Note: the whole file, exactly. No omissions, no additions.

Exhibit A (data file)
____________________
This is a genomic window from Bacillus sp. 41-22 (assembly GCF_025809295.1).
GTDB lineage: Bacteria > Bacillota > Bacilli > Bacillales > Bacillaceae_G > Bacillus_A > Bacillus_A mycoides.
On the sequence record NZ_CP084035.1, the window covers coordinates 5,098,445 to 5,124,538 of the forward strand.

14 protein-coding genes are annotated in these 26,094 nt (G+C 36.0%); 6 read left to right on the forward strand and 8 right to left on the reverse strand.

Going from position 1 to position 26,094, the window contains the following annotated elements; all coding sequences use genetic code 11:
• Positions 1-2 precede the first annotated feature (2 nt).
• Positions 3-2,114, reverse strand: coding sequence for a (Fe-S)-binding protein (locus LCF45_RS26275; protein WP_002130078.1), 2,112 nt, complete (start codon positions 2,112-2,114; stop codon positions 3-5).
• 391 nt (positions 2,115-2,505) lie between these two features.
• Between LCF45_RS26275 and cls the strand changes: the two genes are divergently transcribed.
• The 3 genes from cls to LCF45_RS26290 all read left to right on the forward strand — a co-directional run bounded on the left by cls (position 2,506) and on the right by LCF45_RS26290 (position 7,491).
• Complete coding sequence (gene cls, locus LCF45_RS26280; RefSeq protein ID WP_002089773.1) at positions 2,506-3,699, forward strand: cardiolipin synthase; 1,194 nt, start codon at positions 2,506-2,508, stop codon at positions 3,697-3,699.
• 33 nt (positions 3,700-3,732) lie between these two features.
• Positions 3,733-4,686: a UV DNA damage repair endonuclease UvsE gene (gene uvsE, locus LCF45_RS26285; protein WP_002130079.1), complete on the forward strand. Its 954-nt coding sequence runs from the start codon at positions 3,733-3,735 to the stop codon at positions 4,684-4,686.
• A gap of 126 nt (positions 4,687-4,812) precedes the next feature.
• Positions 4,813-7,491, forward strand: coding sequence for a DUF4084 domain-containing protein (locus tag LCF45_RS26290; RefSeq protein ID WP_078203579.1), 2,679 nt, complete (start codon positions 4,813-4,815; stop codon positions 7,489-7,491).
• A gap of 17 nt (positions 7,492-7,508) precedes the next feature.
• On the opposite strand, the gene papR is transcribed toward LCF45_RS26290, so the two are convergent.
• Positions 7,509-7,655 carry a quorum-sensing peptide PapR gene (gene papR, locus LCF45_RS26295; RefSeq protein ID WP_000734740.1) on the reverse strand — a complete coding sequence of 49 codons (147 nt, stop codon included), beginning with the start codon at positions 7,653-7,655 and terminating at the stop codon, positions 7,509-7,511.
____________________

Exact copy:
This is a genomic window from Bacillus sp. 41-22 (assembly GCF_025809295.1).
GTDB lineage: Bacteria > Bacillota > Bacilli > Bacillales > Bacillaceae_G > Bacillus_A > Bacillus_A mycoides.
On the sequence record NZ_CP084035.1, the window covers coordinates 5,098,445 to 5,124,538 of the forward strand.

14 protein-coding genes are annotated in these 26,094 nt (G+C 36.0%); 6 read left to right on the forward strand and 8 right to left on the reverse strand.

Going from position 1 to position 26,094, the window contains the following annotated elements; all coding sequences use genetic code 11:
• Positions 1-2 precede the first annotated feature (2 nt).
• Positions 3-2,114, reverse strand: coding sequence for a (Fe-S)-binding protein (locus LCF45_RS26275; protein WP_002130078.1), 2,112 nt, complete (start codon positions 2,112-2,114; stop codon positions 3-5).
• 391 nt (positions 2,115-2,505) lie between these two features.
• Between LCF45_RS26275 and cls the strand changes: the two genes are divergently transcribed.
• The 3 genes from cls to LCF45_RS26290 all read left to right on the forward strand — a co-directional run bounded on the left by cls (position 2,506) and on the right by LCF45_RS26290 (position 7,491).
• Complete coding sequence (gene cls, locus LCF45_RS26280; RefSeq protein ID WP_002089773.1) at positions 2,506-3,699, forward strand: cardiolipin synthase; 1,194 nt, start codon at positions 2,506-2,508, stop codon at positions 3,697-3,699.
• 33 nt (positions 3,700-3,732) lie between these two features.
• Positions 3,733-4,686: a UV DNA damage repair endonuclease UvsE gene (gene uvsE, locus LCF45_RS26285; protein WP_002130079.1), complete on the forward strand. Its 954-nt coding sequence runs from the start codon at positions 3,733-3,735 to the stop codon at positions 4,684-4,686.
• A gap of 126 nt (positions 4,687-4,812) precedes the next feature.
• Positions 4,813-7,491, forward strand: coding sequence for a DUF4084 domain-containing protein (locus tag LCF45_RS26290; RefSeq protein ID WP_078203579.1), 2,679 nt, complete (start codon positions 4,813-4,815; stop codon positions 7,489-7,491).
• A gap of 17 nt (positions 7,492-7,508) precedes the next feature.
• On the opposite strand, the gene papR is transcribed toward LCF45_RS26290, so the two are convergent.
• Positions 7,509-7,655 carry a quorum-sensing peptide PapR gene (gene papR, locus LCF45_RS26295; RefSeq protein ID WP_000734740.1) on the reverse strand — a complete coding sequence of 49 codons (147 nt, stop codon included), beginning with the start codon at positions 7,653-7,655 and terminating at the stop codon, positions 7,509-7,511.